Randy Shilts’ monumental book about AIDS has been impressively assembled by scripter Arnold Schulman, who’s based his dramatization on facts and “elements” from the book and from historical records, as well as creating fictionalized characters and situations. Unfolding like a sad detective story, the $ 8 million-plus production, directed to varying degrees of effect by Roger Spottiswoode, points up the politics as well as the horror of AIDS. As a TV movie about a highly sensitive subject, overall it’s a moving experience. Film premieres Sept. 2 at the Montreal Film Festival, then begins airing on HBO Sept. 11.
Skipping over intricate details of medical research, the telefilm takes measure of the battles against red tape, egos, lack of funding and countless self-interests. The telefilm mirrors the struggles, recounted in Shilts’ book, as researchers in France and the U.S. fought to isolate and identify the virus despite public resistance and governmental neglect.
As a narrative thread to tie up Shilts’ sprawling story, Schulman uses real-life researcher Don Francis (Matthew Modine), an impassioned hero who joins Atlanta’s Centers for Disease Control team in 1980. The plot dramatizes the medical frustrations and small victories of Francis’ CDC associates, including Dr. Mary Guinan (a standout Glenne Headly).
Doctors and health officials in N.Y., L.A. and S.F. encounter patients with the unknown disease and begin the long hunt to nail it down. Francis spots a clue on a Pac Man machine; other points add up, and the “gay cancer” finally gets a name.
The vidpic underscores the appalling lack of coin for research. Hospitals turn away the sick, blood banks won’t spend the money to screen blood. Self-promoting individuals and interest groups are shown ruthlessly defending their positions; federal government indifference is noted with selective shots of President Reagan.
If Modine isn’t always persuasive as the scrappy doctor, he does have the idealist look and determined combativeness. Played with assurance, Sir Ian McKellen’s Bill Kraus, liaison between San Francisco gays and their congressman, becomes a near-symbolic figure in the telepic as his health begins to fail.
Aspects of gay life depicted in “Band” include Kraus’ low-key homelife with his partner (B.D. Wong); a dying, flamboyant transvestite (“Angels in America’s” Stephen Spinella, who, like most of the patients, looks too robust under the AIDS makeup); and an unconvincingly staged rally against the closing of S.F. bathhouses.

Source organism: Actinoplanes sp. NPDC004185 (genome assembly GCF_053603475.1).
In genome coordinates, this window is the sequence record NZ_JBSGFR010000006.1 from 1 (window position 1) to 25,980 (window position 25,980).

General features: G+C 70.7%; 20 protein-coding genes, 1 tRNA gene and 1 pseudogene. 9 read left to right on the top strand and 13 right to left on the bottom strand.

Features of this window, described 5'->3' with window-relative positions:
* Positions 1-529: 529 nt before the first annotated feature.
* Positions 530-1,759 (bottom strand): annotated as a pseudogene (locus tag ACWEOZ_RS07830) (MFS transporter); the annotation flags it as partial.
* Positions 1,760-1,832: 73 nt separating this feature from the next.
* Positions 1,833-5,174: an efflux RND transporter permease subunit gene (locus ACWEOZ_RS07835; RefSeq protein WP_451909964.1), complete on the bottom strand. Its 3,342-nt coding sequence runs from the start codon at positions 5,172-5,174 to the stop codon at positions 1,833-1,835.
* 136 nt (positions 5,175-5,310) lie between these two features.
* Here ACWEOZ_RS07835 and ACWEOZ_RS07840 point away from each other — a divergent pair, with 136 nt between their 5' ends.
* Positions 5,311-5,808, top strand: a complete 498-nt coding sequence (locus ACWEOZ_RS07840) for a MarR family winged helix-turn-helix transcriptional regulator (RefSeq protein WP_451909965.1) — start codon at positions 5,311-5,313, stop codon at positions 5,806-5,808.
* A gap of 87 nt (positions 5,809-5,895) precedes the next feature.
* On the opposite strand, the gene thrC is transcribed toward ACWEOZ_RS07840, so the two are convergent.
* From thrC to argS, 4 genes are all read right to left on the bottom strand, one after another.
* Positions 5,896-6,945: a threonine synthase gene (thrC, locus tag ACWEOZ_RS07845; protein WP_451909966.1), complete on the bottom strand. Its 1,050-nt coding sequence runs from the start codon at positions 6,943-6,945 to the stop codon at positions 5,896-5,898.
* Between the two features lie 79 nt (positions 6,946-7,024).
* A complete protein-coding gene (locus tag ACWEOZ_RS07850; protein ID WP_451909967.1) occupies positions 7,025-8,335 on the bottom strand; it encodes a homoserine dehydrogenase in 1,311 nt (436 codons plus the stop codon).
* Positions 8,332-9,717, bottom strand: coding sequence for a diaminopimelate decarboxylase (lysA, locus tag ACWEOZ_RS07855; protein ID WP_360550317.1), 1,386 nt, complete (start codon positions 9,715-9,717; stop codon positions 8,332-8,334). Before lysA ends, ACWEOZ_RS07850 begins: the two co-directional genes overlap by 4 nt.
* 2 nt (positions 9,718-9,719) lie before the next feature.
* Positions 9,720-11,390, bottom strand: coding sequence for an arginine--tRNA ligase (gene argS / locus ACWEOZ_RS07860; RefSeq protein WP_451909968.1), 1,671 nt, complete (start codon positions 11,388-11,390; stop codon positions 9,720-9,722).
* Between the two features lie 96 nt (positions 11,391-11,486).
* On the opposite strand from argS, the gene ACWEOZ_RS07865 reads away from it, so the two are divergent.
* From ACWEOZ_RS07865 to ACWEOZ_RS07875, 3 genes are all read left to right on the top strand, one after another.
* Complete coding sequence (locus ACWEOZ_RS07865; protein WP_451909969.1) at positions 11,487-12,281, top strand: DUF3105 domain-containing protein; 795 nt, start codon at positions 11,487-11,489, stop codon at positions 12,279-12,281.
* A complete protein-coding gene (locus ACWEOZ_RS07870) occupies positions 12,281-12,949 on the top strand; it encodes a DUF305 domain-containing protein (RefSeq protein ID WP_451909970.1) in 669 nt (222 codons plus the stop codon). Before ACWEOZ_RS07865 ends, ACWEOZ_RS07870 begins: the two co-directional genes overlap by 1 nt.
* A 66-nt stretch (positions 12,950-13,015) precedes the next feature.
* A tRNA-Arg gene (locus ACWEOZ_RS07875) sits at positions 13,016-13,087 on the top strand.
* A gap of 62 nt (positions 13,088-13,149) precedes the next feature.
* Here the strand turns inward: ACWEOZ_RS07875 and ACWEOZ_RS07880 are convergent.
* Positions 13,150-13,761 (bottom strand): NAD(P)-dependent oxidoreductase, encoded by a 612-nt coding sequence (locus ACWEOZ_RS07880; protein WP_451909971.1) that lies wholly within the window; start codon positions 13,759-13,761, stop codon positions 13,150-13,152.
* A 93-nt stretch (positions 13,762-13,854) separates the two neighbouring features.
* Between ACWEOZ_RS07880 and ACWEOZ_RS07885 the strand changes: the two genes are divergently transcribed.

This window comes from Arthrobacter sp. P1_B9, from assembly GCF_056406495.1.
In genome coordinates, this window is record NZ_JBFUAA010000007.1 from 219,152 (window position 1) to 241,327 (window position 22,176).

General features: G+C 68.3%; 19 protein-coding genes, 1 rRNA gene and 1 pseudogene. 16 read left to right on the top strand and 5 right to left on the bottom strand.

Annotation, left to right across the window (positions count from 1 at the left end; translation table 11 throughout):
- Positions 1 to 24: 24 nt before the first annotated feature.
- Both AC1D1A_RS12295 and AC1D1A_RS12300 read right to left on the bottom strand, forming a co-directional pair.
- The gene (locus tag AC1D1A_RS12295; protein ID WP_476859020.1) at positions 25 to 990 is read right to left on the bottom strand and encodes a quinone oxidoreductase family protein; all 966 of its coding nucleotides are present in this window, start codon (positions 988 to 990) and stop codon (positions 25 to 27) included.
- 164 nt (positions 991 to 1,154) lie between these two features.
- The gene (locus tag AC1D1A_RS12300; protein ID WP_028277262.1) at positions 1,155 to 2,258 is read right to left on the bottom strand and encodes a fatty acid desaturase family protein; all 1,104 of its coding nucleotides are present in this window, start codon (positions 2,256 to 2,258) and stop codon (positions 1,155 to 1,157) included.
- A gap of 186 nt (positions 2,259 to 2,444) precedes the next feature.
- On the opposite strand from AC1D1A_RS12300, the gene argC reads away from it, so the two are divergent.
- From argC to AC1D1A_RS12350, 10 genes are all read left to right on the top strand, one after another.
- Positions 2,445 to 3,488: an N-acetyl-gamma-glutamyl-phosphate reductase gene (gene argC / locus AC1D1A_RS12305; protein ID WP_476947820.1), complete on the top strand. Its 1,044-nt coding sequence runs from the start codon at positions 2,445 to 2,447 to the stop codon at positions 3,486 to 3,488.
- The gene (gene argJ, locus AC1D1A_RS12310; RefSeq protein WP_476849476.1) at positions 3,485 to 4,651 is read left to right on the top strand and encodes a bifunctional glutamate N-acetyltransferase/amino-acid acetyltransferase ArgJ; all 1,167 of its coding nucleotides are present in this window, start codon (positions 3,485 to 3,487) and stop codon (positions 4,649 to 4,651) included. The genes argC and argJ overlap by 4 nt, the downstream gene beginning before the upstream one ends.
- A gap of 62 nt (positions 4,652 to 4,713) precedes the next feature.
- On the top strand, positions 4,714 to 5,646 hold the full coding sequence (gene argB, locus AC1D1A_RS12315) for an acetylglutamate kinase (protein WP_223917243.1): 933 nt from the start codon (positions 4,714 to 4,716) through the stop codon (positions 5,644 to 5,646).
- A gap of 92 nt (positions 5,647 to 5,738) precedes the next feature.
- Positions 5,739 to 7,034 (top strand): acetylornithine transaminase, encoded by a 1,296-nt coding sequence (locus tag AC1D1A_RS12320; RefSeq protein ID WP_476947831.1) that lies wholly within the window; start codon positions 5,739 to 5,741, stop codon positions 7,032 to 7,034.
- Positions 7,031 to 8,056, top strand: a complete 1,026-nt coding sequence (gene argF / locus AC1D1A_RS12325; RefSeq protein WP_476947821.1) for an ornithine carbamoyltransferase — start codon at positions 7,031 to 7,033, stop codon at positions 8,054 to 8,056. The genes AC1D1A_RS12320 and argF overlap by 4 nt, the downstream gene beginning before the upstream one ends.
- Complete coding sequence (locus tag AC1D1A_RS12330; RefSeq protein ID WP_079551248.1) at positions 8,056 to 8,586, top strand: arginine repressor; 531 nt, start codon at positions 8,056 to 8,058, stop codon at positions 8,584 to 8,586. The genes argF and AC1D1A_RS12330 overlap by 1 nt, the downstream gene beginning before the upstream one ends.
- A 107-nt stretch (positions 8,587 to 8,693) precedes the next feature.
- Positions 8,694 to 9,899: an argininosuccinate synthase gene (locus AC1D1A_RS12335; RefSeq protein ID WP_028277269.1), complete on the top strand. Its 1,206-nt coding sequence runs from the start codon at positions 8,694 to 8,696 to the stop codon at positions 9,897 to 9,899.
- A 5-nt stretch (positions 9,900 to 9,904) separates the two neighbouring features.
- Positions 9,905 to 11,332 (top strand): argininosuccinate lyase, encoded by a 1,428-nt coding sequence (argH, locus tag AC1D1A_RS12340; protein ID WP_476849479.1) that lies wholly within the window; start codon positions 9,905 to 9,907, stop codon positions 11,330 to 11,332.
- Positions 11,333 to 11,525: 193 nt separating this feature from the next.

The vidpic catches various phases of gay life openly and objectively, yet one of the most touching moments involving ignorance about homosexuality is voiced by a woman whose hemophiliac husband has contracted AIDS.
The use of celebs in cameos to draw audiences might have been a distracting gimmick, but most of the actors melt into the drama: Swoosie Kurtz, in one of the more poignant segs, plays a woman who learns she’s contracted AIDS from a transfusion; an expressive Richard Gere is a composite character who sees his grim future in two of the vidpic’s most eloquent moments; Lily Tomlin limns a courageous S.F. public health official; Steve Martin is awkward in his bit, and Anjelica Huston’s appearance is absurdly brief. Alan Alda as Dr. Robert Gallo, laying claim to discovery of the AIDS virus, gives a solid study of a driven man.
Though a number of scenes are expertly directed, Spottiswoode surprisingly runs into difficulties with some straightforward moments: the CDC’s first meeting with Francis, a choreographer (Gere) in a hotel-lobby encounter, Tomlin’s style of talking her way into a bathhouse inspection, etc.
“Band” has been in the offing since 1989, being optioned and eventually dropped by both ABC and NBC. Spelling, linked to the ABC deal, conferred with Robert Cooper, HBO Pictures senior VP, and the project was on the way.
But not without its problems. Director Spottiswoode succeeded Joel Schumacher and Richard Pearce, who left for various reasons. Recently, HBO denied Spottiswoode’s claim he was fired from post-production, with Modine joining in the public fray over concern about the content and handling of the issues, but all sides have since expressed amicability and satisfaction with the end result.
The vidpic’s shrewd use of film clips and of L.A. locales is excellent. Numbers flashed occasionally across the screen denoting increasing AIDS cases and deaths again define the telefilm’s theme.
Paul Elliott’s camerawork is well composed, and Carter Burwell’s low-key score is on target. Victoria Paul’s design is imaginative, Lois Freeman-Fox’s editing is terrif.
If there are lapses, director Spottiswoode’s engrossing, powerful work still accomplishes its mission: Shilts’ book, with all its shock, sorrow and anger, has been transferred decisively to the screen.